Type 1 Diabetes and Autism: Is there a link?

Response to Harjutsalo and Tuomilehto

  1. Denis Daneman, MD
  1. From the Division of Endocrinology, Hospital for Sick Children and University of Toronto, Toronto, Ontario, Canada
  1. Address correspondence to Denis Daneman, MD, Hospital for Sick Children and University of Toronto, Division of Endocrinology, Room 5110, 555 University Ave., Toronto, Ontario M5G 1X8, Canada. E-mail: denis.daneman{at}sickkids.on.ca

We thank Harjutsalo and Tuomilehto (1) for their most informative comments. There can be no doubt that they have thoroughly investigated the potential association between type 1 diabetes and autism spectrum disorder (ASD) in a large population-based cohort of Finnish children and failed to find any suggestion of an association. Why might their data differ from ours?

Based on clinical experiences, we reported what had appeared to be a higher-than-expected prevalence of ASD in our clinic-based cohort of children with type 1 diabetes (2). Our report was submitted in the hope of stimulating further evaluation and discussion about possible links between these two common disorders of childhood. As discussed in our report, it is possible that our patient population is biased in that it is derived from a large tertiary care center rather than being population based as in the case of the Finnish analysis. Thus, our patient population may be more likely to suffer other serious chronic conditions in addition to type 1 diabetes than would a group receiving therapy in a more community-based diabetes program.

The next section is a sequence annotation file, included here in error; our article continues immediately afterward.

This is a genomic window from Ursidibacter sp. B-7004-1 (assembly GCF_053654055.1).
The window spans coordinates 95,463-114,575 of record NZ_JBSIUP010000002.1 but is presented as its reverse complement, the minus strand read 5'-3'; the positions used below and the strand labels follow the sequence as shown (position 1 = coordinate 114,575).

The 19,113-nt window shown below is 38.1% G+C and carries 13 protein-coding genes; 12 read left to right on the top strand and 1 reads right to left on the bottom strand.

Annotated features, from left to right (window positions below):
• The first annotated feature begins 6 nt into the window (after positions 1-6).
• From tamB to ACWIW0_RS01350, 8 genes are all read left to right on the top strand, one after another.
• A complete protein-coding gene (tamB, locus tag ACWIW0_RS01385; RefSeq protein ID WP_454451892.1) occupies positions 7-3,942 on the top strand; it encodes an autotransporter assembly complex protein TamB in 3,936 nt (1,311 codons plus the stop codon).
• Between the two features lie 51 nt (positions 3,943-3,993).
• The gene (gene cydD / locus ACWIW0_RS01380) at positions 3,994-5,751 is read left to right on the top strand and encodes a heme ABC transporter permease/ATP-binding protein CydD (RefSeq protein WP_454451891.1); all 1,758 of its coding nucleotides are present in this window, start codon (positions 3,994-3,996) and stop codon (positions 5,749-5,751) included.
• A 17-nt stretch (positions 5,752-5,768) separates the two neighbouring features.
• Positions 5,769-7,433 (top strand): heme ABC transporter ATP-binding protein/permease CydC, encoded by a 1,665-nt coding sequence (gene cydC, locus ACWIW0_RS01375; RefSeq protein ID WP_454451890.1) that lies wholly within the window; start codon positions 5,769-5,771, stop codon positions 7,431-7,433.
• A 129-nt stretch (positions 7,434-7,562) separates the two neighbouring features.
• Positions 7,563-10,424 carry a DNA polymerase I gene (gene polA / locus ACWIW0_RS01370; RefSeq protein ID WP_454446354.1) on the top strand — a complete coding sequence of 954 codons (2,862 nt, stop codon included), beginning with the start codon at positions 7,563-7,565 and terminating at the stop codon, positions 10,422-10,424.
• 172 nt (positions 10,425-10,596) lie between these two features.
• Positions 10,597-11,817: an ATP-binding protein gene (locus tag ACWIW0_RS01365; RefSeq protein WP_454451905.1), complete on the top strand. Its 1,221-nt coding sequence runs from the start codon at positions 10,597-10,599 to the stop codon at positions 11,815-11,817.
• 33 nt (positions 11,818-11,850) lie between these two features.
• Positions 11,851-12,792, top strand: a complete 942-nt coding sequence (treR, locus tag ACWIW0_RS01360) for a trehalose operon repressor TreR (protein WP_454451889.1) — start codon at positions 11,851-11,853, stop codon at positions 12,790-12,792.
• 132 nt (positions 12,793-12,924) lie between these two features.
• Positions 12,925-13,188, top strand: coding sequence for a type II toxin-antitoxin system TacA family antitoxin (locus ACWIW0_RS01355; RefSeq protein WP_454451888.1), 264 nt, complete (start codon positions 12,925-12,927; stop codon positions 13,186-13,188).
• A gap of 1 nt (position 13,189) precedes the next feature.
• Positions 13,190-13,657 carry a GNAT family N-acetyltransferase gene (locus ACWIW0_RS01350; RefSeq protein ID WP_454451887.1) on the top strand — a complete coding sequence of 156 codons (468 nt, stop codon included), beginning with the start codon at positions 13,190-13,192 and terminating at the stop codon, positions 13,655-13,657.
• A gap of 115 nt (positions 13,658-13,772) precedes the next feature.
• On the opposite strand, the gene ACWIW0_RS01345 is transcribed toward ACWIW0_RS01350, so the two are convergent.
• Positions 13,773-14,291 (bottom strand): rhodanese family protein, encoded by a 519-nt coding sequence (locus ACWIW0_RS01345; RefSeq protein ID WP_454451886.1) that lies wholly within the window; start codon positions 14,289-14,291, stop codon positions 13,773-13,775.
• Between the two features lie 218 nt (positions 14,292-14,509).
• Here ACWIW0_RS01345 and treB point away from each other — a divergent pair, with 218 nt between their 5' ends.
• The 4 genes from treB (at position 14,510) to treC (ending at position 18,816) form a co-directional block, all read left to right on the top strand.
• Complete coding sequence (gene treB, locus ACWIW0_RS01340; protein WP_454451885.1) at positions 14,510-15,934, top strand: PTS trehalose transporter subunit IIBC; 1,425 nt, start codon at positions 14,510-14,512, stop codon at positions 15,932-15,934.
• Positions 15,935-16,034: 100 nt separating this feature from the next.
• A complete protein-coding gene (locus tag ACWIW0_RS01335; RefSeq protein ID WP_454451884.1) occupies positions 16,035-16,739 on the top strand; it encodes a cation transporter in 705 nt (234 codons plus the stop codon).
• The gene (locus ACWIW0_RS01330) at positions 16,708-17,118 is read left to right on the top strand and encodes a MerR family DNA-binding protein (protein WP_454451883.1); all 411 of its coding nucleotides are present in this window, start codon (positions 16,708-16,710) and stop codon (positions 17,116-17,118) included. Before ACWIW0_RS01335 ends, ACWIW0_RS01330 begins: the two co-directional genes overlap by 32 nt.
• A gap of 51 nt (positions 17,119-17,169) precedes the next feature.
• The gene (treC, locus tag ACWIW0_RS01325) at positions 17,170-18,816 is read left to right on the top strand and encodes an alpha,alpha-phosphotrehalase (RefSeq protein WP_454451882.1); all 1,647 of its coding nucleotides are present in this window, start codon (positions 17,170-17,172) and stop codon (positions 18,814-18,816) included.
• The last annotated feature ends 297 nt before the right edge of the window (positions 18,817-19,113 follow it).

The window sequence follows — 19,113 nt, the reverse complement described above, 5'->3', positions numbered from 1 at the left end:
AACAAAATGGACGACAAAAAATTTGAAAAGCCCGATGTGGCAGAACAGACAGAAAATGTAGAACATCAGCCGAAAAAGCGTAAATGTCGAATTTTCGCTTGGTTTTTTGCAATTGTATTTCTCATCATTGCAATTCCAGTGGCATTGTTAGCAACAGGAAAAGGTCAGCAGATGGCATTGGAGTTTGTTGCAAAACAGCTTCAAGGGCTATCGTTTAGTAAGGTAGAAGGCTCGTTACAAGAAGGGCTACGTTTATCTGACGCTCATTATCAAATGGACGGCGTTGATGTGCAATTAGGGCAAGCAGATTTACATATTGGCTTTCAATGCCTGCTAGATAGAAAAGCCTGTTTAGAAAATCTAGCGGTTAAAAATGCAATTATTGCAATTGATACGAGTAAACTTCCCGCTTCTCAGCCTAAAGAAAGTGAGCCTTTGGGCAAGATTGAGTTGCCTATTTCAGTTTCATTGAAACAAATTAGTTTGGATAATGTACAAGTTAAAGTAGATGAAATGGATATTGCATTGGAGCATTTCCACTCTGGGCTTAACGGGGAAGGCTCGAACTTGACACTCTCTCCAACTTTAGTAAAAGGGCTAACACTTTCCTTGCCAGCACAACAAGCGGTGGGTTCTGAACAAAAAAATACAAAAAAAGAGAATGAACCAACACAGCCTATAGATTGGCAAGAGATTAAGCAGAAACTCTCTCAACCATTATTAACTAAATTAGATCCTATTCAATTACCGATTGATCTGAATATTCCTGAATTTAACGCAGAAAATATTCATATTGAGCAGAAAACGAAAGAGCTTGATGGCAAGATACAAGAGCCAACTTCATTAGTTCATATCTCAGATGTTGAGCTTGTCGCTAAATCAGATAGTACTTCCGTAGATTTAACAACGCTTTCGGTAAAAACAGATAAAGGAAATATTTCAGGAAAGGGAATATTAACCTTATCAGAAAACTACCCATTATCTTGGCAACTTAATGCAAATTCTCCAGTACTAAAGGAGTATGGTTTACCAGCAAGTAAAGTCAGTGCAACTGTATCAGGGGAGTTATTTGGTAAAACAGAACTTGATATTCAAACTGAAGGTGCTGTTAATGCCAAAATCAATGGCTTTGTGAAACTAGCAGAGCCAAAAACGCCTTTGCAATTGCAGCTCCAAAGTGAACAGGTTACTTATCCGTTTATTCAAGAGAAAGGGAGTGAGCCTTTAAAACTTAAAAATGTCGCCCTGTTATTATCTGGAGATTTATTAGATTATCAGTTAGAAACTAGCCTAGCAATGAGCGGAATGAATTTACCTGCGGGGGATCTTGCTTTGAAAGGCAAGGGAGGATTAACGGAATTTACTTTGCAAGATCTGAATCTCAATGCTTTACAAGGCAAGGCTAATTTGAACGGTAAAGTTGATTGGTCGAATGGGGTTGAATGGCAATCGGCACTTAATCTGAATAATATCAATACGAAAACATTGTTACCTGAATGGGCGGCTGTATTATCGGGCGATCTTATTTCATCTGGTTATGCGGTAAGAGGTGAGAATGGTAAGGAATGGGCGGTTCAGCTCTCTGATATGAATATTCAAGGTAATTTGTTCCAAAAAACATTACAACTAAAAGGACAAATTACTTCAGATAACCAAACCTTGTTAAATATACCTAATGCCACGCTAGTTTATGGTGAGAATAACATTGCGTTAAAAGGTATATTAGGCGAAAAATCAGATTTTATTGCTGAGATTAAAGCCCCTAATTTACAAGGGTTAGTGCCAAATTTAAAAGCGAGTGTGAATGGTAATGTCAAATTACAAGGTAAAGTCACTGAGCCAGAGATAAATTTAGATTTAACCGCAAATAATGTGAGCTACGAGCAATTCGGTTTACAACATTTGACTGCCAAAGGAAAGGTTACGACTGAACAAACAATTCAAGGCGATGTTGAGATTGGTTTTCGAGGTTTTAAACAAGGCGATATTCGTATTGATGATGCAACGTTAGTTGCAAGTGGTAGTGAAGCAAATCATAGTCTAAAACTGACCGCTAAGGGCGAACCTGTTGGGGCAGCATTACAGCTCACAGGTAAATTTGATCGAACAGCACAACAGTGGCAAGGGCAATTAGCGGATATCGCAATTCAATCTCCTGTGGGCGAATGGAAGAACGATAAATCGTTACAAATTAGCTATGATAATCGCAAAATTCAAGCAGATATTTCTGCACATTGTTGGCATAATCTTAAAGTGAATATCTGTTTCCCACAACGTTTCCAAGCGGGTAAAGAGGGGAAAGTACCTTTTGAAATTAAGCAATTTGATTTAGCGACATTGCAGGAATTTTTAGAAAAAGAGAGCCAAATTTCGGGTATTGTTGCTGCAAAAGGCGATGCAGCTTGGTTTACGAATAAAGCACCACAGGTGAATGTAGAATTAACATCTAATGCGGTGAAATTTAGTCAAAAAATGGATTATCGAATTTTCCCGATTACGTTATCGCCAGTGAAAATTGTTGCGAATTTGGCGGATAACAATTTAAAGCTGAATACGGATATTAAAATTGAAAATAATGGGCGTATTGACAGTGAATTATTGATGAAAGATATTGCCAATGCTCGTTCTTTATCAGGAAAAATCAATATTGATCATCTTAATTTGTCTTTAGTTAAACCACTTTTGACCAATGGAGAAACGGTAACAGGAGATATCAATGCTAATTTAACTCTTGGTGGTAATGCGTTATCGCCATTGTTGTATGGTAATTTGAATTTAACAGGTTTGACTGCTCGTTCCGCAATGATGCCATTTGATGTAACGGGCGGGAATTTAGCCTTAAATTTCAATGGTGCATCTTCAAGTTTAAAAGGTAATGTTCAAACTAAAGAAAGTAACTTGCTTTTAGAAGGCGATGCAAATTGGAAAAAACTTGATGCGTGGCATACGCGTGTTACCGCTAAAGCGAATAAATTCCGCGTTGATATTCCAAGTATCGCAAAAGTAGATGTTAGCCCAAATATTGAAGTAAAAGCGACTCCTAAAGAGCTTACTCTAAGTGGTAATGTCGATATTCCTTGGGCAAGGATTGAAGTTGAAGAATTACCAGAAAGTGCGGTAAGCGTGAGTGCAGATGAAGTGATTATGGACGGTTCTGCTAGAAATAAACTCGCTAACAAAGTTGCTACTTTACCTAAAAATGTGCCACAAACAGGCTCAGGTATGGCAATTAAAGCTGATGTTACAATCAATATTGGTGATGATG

However, it is possible that the Finnish data mask the possible association between ASD and type 1 diabetes for one or more reasons. First, it is possible that ASD remains relatively underdiagnosed in their diabetic population. Second, it is more likely that there are significant differences between the two cohorts that make comparison difficult. For example, there are reports that suggest that the rising incidence of childhood type 1 diabetes is associated with reduced contributions of high-risk HLA haplotypes (3). These data suggest that, in a country with a very high incidence of type 1 diabetes such as Finland, the relative contribution of genetic susceptibility to the expression of the disorder is therefore diminished. If the relationship between ASD and type 1 diabetes is on the basis of shared genetic influences, then any possible relationship may be diluted out by the heavier contribution of environmental factors in high compared to medium or lower incidence countries.

The contribution of Harjutsalo and Tuomilehto is greatly appreciated in helping to facilitate a definitive answer to the question of disease association between type 1 diabetes and ASD. There may be other investigators willing to share their experiences on this issues.

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References

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  1. doi: 10.2337/diacare.29.02.06.dc05-2094 Diabetes Care vol. 29 no. 2 485

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